Soul Food for Sundays

A Reflection for the Twenty-seventh Sunday in Ordinary Time

Reflections 4th October 2020
MT 21: 33-43

The Author: Hyacinth Nwakuna C.S.Sp.
calendar_today Date: September 27, 2020 - 3 minutes read

MT 21: 33-43 (https://catholicreadings.org/twenty-seventh-sunday-in-ordinary-time-year-a/)

The image of the vineyard both in the first reading and the Gospel display how vital we are to God and how much effort God has invested in making us fruitful. But regrettably, humankind continues to fail to respond to God’s love.

In Matthew the parable says that the vineyard owner sends his servants to obtain his share of the fruits. The response of the tenants was so terrifying. The owner did not cave in, he still sends more servants, thereby implying, he has pardoned the tenants their terrible crime and misconduct. Sadly, the same thing happened. Then, he resolves to send his only loving son, thinking that certainly the tenants, will respect the son this time around. Yet there was no good news. We might begin to conjecture at this point, if the vineyard owner is totally naïve and senseless to have risked sending his son after the hitherto, shocking experiences of servants whom he had earlier sent. Jesus is saying therefore, that this is the way God relates to us in a forgiving and loving way. God is patient and just to us, not once, but uncountable times, He forgave the tenants their debts. But although the tenants may have taken advantage of the owner’s patience, his judgment and justice will triumph at the end.

Today, we are once again reminded that we are God’s chosen people. We are the tenants in the vineyard. God calls us to produce the fruits of the Kingdom of God that will last. As we reflect on the readings of today, let us call to mind, our own lives, our everyday deeds and actions. Are we like the evil tenants in our actions, that even when we are forgiven a lot, we still continue in our old style of living life to sin and insubordination to God?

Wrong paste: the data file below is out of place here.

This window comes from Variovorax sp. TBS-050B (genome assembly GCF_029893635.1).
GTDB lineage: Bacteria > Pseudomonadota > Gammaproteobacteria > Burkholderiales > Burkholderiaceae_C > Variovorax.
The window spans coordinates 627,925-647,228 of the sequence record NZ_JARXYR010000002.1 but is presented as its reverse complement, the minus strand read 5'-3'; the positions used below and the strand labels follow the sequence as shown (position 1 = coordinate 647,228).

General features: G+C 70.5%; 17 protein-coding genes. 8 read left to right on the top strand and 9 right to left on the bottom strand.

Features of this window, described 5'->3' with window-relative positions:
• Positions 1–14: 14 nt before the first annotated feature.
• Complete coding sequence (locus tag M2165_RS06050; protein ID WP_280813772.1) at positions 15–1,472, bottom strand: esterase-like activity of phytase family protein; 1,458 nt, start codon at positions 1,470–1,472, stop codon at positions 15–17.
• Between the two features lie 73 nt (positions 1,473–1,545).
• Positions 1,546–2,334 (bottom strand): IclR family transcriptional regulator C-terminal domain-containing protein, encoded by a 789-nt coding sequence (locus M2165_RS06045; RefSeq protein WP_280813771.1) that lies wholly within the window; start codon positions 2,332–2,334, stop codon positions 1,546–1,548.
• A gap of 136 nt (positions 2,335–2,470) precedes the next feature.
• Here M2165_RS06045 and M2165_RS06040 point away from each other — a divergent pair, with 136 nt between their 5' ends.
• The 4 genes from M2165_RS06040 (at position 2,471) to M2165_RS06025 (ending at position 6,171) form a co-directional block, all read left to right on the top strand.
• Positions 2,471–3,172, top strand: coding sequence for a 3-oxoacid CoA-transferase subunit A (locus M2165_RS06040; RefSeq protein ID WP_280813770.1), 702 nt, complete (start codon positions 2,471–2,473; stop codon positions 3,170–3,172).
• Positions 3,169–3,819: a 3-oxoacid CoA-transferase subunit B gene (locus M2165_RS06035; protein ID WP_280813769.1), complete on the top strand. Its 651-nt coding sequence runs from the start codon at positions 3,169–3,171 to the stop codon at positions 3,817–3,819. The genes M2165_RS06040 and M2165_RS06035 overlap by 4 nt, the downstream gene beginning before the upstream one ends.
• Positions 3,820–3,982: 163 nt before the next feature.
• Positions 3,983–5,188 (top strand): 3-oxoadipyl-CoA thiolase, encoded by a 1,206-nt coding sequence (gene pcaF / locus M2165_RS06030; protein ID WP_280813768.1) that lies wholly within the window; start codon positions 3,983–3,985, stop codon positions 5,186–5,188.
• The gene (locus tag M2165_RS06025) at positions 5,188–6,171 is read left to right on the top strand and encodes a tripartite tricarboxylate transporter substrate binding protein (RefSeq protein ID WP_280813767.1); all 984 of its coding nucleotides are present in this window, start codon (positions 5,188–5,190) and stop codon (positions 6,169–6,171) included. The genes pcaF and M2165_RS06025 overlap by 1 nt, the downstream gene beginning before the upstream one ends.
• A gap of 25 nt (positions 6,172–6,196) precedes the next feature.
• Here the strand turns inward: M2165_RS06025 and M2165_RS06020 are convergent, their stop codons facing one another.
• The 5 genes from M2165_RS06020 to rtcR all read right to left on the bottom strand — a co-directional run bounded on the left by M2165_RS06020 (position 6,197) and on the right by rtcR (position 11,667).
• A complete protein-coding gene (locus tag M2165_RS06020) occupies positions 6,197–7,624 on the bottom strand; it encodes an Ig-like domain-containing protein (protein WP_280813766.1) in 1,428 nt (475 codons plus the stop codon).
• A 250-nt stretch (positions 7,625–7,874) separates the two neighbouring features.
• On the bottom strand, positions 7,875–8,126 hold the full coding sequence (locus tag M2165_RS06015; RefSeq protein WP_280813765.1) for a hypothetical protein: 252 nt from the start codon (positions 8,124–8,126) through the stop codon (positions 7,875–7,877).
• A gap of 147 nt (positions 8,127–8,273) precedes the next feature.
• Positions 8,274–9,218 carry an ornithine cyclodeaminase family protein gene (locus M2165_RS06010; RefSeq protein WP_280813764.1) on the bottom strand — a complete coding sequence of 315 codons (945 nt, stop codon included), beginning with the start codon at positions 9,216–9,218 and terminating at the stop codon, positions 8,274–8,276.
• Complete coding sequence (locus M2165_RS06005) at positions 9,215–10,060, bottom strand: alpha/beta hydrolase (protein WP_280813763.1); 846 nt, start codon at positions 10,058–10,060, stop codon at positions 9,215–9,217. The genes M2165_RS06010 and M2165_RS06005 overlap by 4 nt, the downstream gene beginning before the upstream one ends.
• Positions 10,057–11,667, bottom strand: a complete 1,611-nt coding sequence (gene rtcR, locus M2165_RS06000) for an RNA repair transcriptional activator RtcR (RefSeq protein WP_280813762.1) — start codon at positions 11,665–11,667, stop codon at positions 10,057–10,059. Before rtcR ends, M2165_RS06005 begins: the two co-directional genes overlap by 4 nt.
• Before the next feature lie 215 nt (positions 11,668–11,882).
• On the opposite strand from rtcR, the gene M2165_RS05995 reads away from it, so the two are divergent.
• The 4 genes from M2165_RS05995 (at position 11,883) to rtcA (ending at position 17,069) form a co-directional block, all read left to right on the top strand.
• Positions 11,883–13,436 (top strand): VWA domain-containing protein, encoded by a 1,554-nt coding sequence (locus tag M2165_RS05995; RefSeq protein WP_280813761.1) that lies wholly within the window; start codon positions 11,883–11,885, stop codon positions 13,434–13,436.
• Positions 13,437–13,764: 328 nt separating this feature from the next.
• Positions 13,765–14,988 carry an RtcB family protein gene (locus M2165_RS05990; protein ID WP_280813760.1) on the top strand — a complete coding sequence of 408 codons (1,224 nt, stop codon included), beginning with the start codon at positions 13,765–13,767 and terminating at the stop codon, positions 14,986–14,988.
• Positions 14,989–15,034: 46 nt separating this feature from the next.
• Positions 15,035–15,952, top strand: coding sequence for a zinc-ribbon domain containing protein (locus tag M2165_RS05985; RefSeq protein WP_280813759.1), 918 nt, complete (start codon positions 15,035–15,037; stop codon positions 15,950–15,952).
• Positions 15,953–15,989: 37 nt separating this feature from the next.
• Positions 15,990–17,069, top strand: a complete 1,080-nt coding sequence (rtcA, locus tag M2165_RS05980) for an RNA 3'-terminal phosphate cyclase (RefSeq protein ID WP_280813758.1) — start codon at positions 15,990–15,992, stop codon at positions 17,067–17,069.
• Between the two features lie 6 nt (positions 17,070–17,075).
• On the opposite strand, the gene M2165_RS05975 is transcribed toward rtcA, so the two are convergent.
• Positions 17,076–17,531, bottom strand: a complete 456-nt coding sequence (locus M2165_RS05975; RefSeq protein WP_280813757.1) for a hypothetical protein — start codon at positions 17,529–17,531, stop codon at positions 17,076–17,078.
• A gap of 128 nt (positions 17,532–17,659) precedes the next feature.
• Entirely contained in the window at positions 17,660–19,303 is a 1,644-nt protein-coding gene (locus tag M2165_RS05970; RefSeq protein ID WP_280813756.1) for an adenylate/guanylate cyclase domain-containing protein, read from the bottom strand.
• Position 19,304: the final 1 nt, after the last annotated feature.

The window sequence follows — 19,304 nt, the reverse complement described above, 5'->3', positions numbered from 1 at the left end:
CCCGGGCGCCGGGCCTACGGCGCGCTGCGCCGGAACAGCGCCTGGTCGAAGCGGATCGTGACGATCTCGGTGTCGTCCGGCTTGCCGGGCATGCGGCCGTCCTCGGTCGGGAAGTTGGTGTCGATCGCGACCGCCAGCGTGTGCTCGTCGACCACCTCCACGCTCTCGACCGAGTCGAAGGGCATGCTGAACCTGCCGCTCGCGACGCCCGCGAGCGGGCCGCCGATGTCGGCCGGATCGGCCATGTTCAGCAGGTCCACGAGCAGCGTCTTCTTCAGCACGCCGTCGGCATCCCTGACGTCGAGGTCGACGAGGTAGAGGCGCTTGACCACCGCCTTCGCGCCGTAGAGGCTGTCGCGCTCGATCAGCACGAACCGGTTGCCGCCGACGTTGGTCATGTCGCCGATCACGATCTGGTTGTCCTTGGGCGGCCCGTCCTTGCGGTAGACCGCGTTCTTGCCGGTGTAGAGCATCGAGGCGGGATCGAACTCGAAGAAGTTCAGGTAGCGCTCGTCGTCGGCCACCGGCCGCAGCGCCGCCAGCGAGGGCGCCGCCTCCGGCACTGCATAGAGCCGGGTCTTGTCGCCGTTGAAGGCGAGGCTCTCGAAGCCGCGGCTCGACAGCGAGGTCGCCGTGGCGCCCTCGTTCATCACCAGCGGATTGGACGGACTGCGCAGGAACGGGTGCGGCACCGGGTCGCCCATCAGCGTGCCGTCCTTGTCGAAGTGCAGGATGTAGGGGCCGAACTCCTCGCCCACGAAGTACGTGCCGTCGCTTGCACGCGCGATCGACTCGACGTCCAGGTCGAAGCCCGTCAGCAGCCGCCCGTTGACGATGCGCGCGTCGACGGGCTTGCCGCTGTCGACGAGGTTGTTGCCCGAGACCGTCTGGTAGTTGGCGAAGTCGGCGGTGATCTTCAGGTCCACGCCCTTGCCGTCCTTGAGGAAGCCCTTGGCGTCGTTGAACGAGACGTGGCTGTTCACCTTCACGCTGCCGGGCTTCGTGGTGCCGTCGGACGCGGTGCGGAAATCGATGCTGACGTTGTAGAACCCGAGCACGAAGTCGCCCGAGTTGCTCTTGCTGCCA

God values faithful stewardship because stewardship is an exercise in responsibility. This implies that God puts a premium on our sense of responsibility. We are responsible for our life and for everything else that the Father has entrusted to us in this life. We must remember that to be responsible is to be accountable. The tenants in the gospel refused to be accountable to the vineyard owner. They sought to enjoy the bounty of the land without accountability and privileges without obligation

He has played His last card by sending His only son. Let us not miss this last chance. Our life is the vineyard! All we need to do is to stop and look around at the gifts we have been given, the gifts that surround us. We also need to remember that the gifts of life are on loan. God expects a good return from the vineyard, and God expects a life grounded in peace, love and forgiveness.

Image by Goran Horvat from Pixabay

Hyacinth Nwakuna C.S.Sp.

Ordained in 2004, Fr. Hyacinth was a school chaplain in Blackrock College for a decade. Serving in parishes in the Archdiocese of Dublin since 2017 and one of two Spiritans in full-time ministry in Co. Wicklow, he now serves in the Bray grouping of parishes.

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